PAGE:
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Monday, December 16, 2013

I Never Write in December--A Writing Myth I Tried to Prove True and Failed!

I know I’m dating myself, but do you remember that old Jell-O commercial where a woman chanted over and over, “Busy day, busy day, busy, busy, busy day?” That sounds a lot like my life these days, especially during December. And I imagine it’s the same for many of you. A lot of us have full plates any month of the year, but during the Christmas season we add a bazillion other demands on our time, not to mention a social calendar that seems to explode. What does a writer do if she has deadlines? Besides nearly having a meltdown, which I came close to doing the other night.

Years ago, I began my writing career by taking a correspondence writing class. Up to the first of December, I'd regularly completed my lessons and returned them to my instructor without interruption. But when December rolled around, I put everything to the side and focused on my Christmas activities. A few weeks into the month, I received a note from the instructor asking if I was okay. I told her I was fine, but during December I don’t write. She must have rolled her eyes at that one. She was kind in her response, but very straight forward as she explained there will be times in my writing life when I simply cannot put my writing to the side in December because deadlines are a fact of a writer’s life.

I really appreciate how my instructor treated a simple correspondence course the same way a publisher or agent would treat an established deadline. How else would a newbie writer learn the ways of doing things in the publishing industry?

It all came to bear last year when I had a real-life deadline for my novel that was published on April 1, 2013.

Initially, the plan was for my edits to be turned in before Christmas, but it didn’t happen that way. My editor was very apologetic for the delay, but to get the final manuscript to the printer in time, my edits had to be returned as soon as possible. Could I have them back to her right after New Year’s Day?

I didn’t have any grand plans for New Year’s weekend, but if I had, I would have rearranged them in whatever way it took to get the job done. I planted my you-know-what in my chair and worked the entire New Year’s weekend. And while I worked on those edits, I couldn’t help but think back to that correspondence course when I told my instructor that I never write in December.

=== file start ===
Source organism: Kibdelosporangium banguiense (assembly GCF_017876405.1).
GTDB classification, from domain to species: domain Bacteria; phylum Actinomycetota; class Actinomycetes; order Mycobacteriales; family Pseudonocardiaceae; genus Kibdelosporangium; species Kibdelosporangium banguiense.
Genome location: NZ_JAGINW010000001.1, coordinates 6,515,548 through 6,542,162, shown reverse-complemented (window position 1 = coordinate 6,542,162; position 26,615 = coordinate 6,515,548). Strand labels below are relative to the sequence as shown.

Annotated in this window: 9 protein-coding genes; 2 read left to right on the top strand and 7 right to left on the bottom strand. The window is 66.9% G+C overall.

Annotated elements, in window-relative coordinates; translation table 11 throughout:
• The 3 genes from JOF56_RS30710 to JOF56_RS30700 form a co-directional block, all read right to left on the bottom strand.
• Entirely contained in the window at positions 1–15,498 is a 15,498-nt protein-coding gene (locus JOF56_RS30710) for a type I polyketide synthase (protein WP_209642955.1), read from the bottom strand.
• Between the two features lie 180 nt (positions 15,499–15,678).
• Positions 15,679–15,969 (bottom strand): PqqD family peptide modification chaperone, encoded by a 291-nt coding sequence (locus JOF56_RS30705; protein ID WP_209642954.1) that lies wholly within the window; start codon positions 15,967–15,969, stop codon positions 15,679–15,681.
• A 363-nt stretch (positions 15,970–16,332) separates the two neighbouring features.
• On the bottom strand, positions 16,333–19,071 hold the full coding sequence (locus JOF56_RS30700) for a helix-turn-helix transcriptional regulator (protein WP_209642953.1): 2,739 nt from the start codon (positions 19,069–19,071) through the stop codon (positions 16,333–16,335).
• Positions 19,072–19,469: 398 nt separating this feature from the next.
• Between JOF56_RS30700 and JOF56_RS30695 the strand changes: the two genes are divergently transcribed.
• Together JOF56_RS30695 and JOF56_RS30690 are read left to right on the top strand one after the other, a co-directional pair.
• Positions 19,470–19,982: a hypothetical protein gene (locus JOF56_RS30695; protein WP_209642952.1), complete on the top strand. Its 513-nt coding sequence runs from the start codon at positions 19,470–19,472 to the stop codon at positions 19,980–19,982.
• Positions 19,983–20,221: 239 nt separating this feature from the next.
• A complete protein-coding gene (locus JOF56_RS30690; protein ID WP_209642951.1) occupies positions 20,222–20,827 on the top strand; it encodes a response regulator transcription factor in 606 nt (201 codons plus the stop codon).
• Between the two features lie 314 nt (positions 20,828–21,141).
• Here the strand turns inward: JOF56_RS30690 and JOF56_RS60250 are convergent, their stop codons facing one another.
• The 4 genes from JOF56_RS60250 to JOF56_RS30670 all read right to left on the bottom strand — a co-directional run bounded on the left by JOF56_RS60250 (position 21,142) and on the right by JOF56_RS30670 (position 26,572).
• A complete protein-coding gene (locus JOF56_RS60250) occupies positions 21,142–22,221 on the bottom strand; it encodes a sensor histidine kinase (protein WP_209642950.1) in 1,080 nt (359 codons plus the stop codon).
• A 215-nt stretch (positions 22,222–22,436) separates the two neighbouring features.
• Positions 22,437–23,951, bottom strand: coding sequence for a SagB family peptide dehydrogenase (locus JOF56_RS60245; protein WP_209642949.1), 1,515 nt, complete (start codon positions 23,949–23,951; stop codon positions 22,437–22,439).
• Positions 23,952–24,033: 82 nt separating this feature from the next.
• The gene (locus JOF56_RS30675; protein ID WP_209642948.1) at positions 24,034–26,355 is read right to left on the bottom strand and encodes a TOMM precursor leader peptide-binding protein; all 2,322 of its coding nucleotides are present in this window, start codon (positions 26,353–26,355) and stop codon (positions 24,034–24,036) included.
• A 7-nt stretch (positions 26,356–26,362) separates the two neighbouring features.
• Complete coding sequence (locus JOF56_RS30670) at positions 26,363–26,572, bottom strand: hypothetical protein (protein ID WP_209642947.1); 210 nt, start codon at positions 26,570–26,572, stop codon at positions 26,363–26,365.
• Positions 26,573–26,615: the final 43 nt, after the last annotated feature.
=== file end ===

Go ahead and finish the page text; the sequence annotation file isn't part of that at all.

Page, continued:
This year I have deadlines again. More than one, actually.

We’d all like to tell editors and agents that we don’t write in December, but sometimes we have to. It’s our job. And, frankly, I wouldn't want any other job in the whole world!

What do you do with December deadlines? Give up sleep? Pack the kids off to Grandma for the day or weekend? How do you manage your time? I’m sure there are people reading this who need some tips. I know I do!

 A native of Lake Geneva, Wisconsin, author Pamela S. Meyers lives in suburban Chicago, an hour's drive away from her hometown which she visits often to dig into its historical legacy. Her novels include Thyme for Love, and Love Will Find a Way,  contemporary romantic mysteries and her 1933 historical romance, Love Finds You in Lake Geneva,Wisconsin, released in April, 2013. She can often be found speaking at events around Lake Geneva or nosing in microfilms and historical records about Wisconsin and other Midwestern spots for new story ideas.


  1. Well, I have no deadlines other than the self-imposed type. I want my current WIP to be ready for a few contest entries by March, so I've set a tight schedule. An unpublished writer needs to treat these goals as seriously as one set by a publisher. Fortunately, I see the holidays as a time to catch up. My day job gives me the week off, so I get to use it to write (and whatever my wife has planned). If I were writing full time, I'd have the same goals. It could be a weekly word count or a completed article. If I miss writing time, I need to make it up. It's a real job with real expectations. So I may just have to forego another viewing of "Elf" to catch up. There are worse problems to have.

    1. That's the right kind of attitude, Ron. Treating your self-imposed deadlines like a real job is good training for when it is for real and a publisher wants your edits back yesterday!

  2. This year my typeset pages for my spring 2014 novel will arrive on December 20th, due Jan 2nd. Proofreading isn't as intense as content or even line edits, but it's just as important a step as any other in the editing process, and it will keep me busy through Christmas into New Years. I decided to poll my agency mates to see who else had Christmas/New Years deadlines and offer to pray for them every time I prayed for me.

    Writing is harder to do in December, so I keep my expectations for non deadline work low, knowing I'll bear down again in January.

    1. Lori, thank you so much for reminding me and everyone that prayer needs to be at the top of the list! And praying for others takes the focus off ourselves. It helps. too, to know there are others out there with their own know, misery loves company :-).


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